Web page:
For the first time, a spacecraft has made contact with the sun. During a recent flyby, NASA’s Parker Solar Probe entered the sun’s atmosphere.
“We have finally arrived,” Nicola Fox, director of NASA’s Heliophysics Science Division in Washington, D.C., said December 14 in a news briefing at the fall meeting of the American Geophysical Union. “Humanity has touched the sun.”
Parker left interplanetary space and crossed into solar territory on April 28, 2021, during one of its close encounters with the sun. While there, the probe took the first measurements of exactly where this boundary, called the Alfvén critical surface, lies. It was about 13 million kilometers above the sun’s surface, physicists reported at the meeting, held online and in New Orleans, and in Physical Review Letters on December 14.
“We knew the Alfvén critical surface had to exist,” solar physicist Justin Kasper of the University of Michigan in Ann Arbor said at the news briefing. “We just didn’t know where it was.”
Finding this crucial layer was one of Parker’s main goals when it launched in 2018 (SN: 7/5/18). The Alfvén critical surface is important because it marks where packets of plasma can separate from the sun and become part of the solar wind, the speedy stream of charged particles that constantly emanates from the sun (SN: 8/18/17). The solar wind and other, more dramatic forms of space weather can wreak havoc on Earth’s satellites and even on life (SN: 2/26/21). Scientists want to pinpoint exactly how the wind gets started to better understand how it can impact Earth.
The Alfvén critical surface also may hold the key to one of the biggest solar mysteries: why the sun’s corona, its wispy outer atmosphere, is so much hotter than the sun’s surface (SN: 8/20/17). With most heat sources, temperatures drop as you move farther away. But the sun’s corona sizzles at more than a million degrees Celsius, while the surface is only a few thousand degrees.
In 1942, physicist Hannes Alfvén proposed a solution to the mystery: A type of magnetic wave might carry energy from the solar surface and heat up the corona. It took until 2009 to directly observe such waves, in the lower corona, but they didn’t carry enough energy there to explain all the heat (SN: 3/19/09). Solar physicists have suspected that what happens as those waves climb higher and meet the Alfvén critical surface might play a role in heating the corona. But until now, scientists didn’t know where this frontier began.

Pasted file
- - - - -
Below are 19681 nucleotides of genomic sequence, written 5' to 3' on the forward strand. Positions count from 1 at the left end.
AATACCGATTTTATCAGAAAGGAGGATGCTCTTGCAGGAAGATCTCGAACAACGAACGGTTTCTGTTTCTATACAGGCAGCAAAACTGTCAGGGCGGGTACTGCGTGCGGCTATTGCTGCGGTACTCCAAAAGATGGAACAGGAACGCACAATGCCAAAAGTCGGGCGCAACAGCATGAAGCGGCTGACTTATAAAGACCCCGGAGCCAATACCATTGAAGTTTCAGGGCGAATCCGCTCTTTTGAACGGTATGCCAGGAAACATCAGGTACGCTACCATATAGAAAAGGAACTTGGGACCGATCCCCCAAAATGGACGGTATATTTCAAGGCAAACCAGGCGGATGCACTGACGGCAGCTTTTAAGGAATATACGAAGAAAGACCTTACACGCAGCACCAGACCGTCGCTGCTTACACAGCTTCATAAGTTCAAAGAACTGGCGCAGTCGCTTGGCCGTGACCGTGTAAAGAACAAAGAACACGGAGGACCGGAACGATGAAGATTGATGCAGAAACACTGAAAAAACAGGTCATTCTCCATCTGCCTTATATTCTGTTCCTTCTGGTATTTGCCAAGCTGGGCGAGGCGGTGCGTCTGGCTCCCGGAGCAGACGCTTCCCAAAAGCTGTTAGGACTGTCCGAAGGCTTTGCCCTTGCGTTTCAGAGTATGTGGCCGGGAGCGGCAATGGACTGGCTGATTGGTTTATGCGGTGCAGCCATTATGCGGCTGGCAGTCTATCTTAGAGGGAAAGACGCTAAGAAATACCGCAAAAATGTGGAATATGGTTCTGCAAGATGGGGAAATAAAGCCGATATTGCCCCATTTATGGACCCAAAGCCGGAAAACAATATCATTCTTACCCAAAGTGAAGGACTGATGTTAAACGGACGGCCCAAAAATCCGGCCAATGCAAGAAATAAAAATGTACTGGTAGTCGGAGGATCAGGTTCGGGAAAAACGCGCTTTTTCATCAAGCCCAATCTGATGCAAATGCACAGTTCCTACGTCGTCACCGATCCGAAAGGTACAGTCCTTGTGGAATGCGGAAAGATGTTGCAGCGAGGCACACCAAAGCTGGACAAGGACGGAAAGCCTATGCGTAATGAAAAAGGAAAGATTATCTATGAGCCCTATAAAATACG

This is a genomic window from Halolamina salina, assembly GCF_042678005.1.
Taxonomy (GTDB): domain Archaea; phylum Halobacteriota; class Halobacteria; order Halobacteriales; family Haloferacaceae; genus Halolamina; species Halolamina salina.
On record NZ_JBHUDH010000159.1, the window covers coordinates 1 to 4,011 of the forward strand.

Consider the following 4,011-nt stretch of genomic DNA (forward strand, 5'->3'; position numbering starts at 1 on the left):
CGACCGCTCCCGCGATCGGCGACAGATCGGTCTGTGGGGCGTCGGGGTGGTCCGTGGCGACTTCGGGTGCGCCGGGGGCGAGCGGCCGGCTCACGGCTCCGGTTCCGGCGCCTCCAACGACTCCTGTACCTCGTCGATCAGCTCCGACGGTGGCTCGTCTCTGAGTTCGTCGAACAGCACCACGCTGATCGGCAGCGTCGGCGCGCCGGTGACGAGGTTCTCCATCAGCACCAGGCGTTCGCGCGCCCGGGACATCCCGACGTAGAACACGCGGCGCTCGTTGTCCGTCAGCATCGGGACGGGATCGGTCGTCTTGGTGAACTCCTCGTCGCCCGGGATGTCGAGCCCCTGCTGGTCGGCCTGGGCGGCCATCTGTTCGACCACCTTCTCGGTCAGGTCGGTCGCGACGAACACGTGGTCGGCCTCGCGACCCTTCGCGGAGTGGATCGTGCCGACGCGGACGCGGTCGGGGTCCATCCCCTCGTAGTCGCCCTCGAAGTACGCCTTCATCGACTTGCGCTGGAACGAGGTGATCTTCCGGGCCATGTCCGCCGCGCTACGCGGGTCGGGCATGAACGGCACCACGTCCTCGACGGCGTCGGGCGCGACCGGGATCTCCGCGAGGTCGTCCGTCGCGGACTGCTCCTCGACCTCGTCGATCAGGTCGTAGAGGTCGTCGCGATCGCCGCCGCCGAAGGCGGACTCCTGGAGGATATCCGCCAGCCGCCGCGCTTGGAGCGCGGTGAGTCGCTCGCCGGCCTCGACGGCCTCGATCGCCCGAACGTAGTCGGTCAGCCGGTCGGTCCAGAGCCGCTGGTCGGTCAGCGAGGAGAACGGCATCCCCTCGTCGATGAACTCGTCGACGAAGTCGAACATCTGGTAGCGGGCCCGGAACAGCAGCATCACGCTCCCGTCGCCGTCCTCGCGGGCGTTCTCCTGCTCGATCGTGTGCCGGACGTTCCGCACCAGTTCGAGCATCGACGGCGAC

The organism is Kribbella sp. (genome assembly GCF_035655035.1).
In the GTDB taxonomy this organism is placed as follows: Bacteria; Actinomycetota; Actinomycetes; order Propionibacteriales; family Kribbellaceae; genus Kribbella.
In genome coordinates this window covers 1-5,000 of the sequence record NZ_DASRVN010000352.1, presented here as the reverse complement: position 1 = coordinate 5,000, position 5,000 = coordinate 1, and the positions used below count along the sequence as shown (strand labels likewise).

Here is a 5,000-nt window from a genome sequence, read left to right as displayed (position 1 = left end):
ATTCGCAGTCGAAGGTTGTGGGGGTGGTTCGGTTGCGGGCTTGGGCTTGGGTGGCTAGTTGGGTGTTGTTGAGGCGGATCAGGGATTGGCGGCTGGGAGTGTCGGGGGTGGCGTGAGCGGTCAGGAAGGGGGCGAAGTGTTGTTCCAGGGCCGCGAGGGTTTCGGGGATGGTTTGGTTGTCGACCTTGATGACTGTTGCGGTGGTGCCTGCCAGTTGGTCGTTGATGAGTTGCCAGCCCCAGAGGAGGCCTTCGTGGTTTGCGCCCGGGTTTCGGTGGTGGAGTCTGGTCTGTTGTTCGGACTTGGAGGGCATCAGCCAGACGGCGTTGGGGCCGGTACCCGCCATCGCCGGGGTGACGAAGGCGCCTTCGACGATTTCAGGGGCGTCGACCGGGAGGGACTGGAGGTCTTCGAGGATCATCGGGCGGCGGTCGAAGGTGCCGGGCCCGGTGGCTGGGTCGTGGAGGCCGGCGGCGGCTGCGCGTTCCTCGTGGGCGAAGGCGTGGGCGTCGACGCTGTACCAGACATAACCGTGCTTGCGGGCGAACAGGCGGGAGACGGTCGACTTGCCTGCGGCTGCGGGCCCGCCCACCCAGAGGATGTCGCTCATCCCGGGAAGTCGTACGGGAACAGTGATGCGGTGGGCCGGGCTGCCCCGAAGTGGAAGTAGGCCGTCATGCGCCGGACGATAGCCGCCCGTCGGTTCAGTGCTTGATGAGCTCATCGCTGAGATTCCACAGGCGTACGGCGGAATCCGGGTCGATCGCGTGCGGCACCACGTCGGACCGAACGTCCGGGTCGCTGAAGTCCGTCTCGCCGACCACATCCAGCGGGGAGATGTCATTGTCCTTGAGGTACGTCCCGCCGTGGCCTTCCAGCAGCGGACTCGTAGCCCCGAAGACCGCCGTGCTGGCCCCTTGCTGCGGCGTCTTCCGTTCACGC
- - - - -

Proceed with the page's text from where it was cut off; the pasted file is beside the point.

With the boundary identified, “we’ll now be able to witness directly how coronal heating happens,” Kasper said.
As Parker crossed the invisible boundary, its instruments recorded a marked increase in the strength of the local magnetic field and a drop in the density of charged material. Out in the solar wind, waves of charged particles gush away from the sun. But below the Alfvén critical surface, some of those waves bend back toward the surface of the sun.
Surprisingly, Parker’s measurements showed that the Alfvén critical surface is wrinkly. “That was one of the big outstanding questions,” says solar physicist Craig DeForest of the Southwest Research Institute in Boulder, Colo., who is a member of the Parker probe team but was not part of this measurement.
“There was some debate in the community about whether the Alfvén surface would exist as a surface at all,” he says. Decades ago, scientists imagined the boundary as a smooth sphere surrounding the sun like a snow globe. More recently, some thought it would be so ragged that it wouldn’t be apparent when the spacecraft crossed it.
Neither of those images turned out to be correct. The surface is smooth enough that the moment of crossing was noticeable, Kasper said. But during the spacecraft’s close approach to the sun in April, it crossed in and out of the boundary three times. The first dip lasted about five hours, the last only half an hour.
“The surface clearly has some structure and warp to it,” Kasper said.
That structure could influence everything from the way solar eruptions leave the sun to the way the solar wind interacts with itself farther out from the sun, DeForest says. “That has consequences that we don’t know yet, but are likely to be profound,” he says. “This is very exciting. It’s terra incognita.”
Parker is still orbiting the sun and planning to make several more close approaches over the next few years, eventually getting within 6 million kilometers of the solar surface. That should bring Parker into the solar corona again and again, solar physicist Nour Raouafi of the Johns Hopkins Applied Physics Laboratory in Laurel, Md., said in the news briefing. The spacecraft may have made another journey past the Alfvén critical surface in August and will have another opportunity in January.
“The expectation is that as we fly closer and closer to the sun, we’ll keep crossing this boundary,” Raouafi said. But the boundary might not be in the same place every time. As the sun’s activity changes, the level of the Alfvén critical surface is expected to rise and fall as if the corona is breathing in and out, he said.
That’s another thing that scientists hope to observe for the first time.